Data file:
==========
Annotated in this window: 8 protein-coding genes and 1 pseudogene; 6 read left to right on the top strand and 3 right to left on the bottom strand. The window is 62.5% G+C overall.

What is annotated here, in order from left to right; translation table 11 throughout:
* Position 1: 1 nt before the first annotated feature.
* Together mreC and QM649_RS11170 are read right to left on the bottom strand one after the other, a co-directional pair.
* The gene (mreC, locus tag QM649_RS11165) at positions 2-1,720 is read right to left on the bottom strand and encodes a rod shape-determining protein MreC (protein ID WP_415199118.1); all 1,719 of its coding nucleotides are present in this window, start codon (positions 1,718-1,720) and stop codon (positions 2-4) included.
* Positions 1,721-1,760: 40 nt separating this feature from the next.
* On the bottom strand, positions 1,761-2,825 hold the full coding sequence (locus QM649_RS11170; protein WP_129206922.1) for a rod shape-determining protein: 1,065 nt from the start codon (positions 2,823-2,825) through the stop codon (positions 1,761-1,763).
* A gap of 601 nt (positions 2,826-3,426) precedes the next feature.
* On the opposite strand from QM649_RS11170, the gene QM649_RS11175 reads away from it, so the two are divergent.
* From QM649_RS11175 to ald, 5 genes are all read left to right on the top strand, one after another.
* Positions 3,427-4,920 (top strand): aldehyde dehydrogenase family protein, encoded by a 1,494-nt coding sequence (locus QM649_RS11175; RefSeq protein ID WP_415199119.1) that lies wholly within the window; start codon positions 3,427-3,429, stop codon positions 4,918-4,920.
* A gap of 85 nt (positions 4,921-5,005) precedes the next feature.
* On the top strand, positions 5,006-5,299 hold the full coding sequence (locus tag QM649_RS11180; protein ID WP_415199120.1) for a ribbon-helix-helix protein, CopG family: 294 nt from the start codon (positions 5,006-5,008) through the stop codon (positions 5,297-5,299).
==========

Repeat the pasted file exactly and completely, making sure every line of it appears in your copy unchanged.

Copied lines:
Annotated in this window: 8 protein-coding genes and 1 pseudogene; 6 read left to right on the top strand and 3 right to left on the bottom strand. The window is 62.5% G+C overall.

What is annotated here, in order from left to right; translation table 11 throughout:
* Position 1: 1 nt before the first annotated feature.
* Together mreC and QM649_RS11170 are read right to left on the bottom strand one after the other, a co-directional pair.
* The gene (mreC, locus tag QM649_RS11165) at positions 2-1,720 is read right to left on the bottom strand and encodes a rod shape-determining protein MreC (protein ID WP_415199118.1); all 1,719 of its coding nucleotides are present in this window, start codon (positions 1,718-1,720) and stop codon (positions 2-4) included.
* Positions 1,721-1,760: 40 nt separating this feature from the next.
* On the bottom strand, positions 1,761-2,825 hold the full coding sequence (locus QM649_RS11170; protein WP_129206922.1) for a rod shape-determining protein: 1,065 nt from the start codon (positions 2,823-2,825) through the stop codon (positions 1,761-1,763).
* A gap of 601 nt (positions 2,826-3,426) precedes the next feature.
* On the opposite strand from QM649_RS11170, the gene QM649_RS11175 reads away from it, so the two are divergent.
* From QM649_RS11175 to ald, 5 genes are all read left to right on the top strand, one after another.
* Positions 3,427-4,920 (top strand): aldehyde dehydrogenase family protein, encoded by a 1,494-nt coding sequence (locus QM649_RS11175; RefSeq protein ID WP_415199119.1) that lies wholly within the window; start codon positions 3,427-3,429, stop codon positions 4,918-4,920.
* A gap of 85 nt (positions 4,921-5,005) precedes the next feature.
* On the top strand, positions 5,006-5,299 hold the full coding sequence (locus tag QM649_RS11180; protein ID WP_415199120.1) for a ribbon-helix-helix protein, CopG family: 294 nt from the start codon (positions 5,006-5,008) through the stop codon (positions 5,297-5,299).